For instance, most banks will ask for your EIN when you go to set up your business checking account.
If you manufacture goods for sale, many wholesale companies require an employer identification number to set up accounts with them.
Why Blogger’s and Influencers Need An Employer Identification Number – Regardless
There is A LOT of business-related things that bloggers are not necessarily required to have but will still be better off getting. For instance, a blogging business is likely to need blogger’s business insurance.
The very nature of our business leads us into many different money making outlets. We take in advertising, partner with other companies, and even make our own products, just to name a few.
In short, we dip our toes into many venues. All of which opens us up to information sharing that a typical small business may never encounter.
If you are a blogger or an influencer, you are probably already doing sponsored posts or you hope to capture some in the near future. You may also be applying for affiliate programs and marketing companies.
All of these things are going to require you to share your personal information. Using an employer identification number can provide a safety net between you and the information that you give out.
In addition, you may eventually hire freelance workers to help assist you with your workload. Although you can use your SS number when you need to issue 1099s, again you probably will want to keep that little detail private.
When to Get a New EIN:
The IRS states at which point you will be required to get a new employer identification number. There is a whole list of scenarios that you should check out if anything ever changes within your business.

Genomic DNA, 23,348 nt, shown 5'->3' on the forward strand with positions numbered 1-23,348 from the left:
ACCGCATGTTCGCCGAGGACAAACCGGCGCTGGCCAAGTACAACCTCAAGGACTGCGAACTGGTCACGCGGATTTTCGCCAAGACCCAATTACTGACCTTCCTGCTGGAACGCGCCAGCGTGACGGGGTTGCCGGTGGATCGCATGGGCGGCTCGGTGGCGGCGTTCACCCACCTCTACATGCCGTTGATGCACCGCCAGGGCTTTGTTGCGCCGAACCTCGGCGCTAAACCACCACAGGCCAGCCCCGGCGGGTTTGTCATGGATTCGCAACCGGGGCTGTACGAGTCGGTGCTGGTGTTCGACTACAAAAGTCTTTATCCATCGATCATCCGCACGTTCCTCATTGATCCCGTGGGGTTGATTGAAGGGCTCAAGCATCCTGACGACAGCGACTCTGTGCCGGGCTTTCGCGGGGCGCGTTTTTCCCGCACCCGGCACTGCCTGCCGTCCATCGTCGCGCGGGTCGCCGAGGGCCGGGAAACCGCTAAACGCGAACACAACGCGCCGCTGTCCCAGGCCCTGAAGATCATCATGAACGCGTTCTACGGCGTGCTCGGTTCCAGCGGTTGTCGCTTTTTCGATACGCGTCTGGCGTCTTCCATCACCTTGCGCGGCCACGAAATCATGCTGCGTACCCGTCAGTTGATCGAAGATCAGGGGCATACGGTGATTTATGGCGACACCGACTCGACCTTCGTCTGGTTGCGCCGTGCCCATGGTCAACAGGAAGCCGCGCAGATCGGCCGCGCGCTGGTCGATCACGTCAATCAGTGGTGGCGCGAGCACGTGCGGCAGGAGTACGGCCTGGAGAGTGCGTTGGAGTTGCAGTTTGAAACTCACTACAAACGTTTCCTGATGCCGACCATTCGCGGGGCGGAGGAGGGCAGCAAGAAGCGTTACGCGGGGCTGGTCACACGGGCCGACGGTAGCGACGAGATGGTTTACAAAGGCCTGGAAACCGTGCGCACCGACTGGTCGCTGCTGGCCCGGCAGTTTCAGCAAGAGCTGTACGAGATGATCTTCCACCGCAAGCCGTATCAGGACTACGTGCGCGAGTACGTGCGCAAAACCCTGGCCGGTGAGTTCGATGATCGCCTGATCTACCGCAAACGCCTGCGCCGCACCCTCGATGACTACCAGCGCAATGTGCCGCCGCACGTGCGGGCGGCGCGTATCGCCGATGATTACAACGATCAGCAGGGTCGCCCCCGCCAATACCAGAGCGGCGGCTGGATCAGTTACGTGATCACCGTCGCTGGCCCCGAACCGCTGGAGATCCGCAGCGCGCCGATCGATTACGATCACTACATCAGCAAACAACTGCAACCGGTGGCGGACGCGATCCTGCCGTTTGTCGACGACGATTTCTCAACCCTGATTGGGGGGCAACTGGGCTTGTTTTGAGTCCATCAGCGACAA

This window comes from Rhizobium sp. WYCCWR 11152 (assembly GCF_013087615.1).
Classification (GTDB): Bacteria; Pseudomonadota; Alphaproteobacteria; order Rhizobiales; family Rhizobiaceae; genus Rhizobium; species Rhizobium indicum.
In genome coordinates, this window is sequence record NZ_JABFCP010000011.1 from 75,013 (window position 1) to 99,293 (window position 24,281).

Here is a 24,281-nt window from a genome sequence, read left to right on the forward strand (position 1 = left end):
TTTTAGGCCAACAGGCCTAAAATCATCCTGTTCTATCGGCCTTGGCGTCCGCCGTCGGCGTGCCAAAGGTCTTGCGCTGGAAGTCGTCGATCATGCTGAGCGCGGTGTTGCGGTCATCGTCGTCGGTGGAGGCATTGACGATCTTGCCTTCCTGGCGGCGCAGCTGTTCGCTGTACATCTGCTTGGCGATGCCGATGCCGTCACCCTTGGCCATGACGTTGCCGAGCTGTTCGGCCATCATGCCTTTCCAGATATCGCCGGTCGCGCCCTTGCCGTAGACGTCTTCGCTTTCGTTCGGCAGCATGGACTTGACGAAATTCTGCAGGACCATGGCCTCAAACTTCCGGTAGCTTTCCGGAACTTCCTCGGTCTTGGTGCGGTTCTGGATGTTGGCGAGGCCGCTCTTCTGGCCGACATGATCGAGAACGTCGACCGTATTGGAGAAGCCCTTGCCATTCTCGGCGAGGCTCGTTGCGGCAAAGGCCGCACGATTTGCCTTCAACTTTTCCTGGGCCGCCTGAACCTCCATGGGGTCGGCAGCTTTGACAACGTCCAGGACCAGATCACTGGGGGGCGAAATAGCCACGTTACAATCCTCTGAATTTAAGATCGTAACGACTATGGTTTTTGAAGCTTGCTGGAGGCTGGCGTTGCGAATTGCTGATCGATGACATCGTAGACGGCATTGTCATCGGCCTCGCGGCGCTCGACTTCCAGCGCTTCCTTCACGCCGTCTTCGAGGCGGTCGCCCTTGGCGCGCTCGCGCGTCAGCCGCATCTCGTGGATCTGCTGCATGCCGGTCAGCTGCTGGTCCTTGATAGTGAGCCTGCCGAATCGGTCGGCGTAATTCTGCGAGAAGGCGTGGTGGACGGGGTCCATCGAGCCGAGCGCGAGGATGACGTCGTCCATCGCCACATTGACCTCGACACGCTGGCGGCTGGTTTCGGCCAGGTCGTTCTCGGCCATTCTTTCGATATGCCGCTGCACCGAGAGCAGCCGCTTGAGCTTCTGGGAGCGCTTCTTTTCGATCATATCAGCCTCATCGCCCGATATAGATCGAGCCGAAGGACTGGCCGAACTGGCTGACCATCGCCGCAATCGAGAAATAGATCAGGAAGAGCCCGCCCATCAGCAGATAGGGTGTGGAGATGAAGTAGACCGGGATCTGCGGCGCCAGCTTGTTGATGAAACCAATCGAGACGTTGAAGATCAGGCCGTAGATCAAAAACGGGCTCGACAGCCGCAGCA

However, most of us are likely to only come to need a new number when we change our business type. For example, you may start out as a Sole Proprietor. Then, later become an LLC, and eventually change over to an S-Corp.
In short, any change of the business structure or change in ownership will trigger a need for a new EIN.
How To Get an Employer Identification Number
Getting an employer identification number is a simple process. The IRS offers several different methods for sending in an application – through the mail, by fax, or via your phone. But the easiest and most popular method is to apply online.
You can apply online through the IRS site. It takes just a few minutes and all you will need is your basic information – the name of the business, business type, address, etc. You will also want to have your social security number on hand.
About the only restrictions are the hours of operation. They only offer online applications from 7-10pm Eastern time. So, make sure to plan to do it during these times.
In summary, applying for an employer identification number is nothing to be intimidated by. It is a simple process that will provide you with a way to separate yourself from your business and to provide a layer of protection to you when submitting documents to outside entities.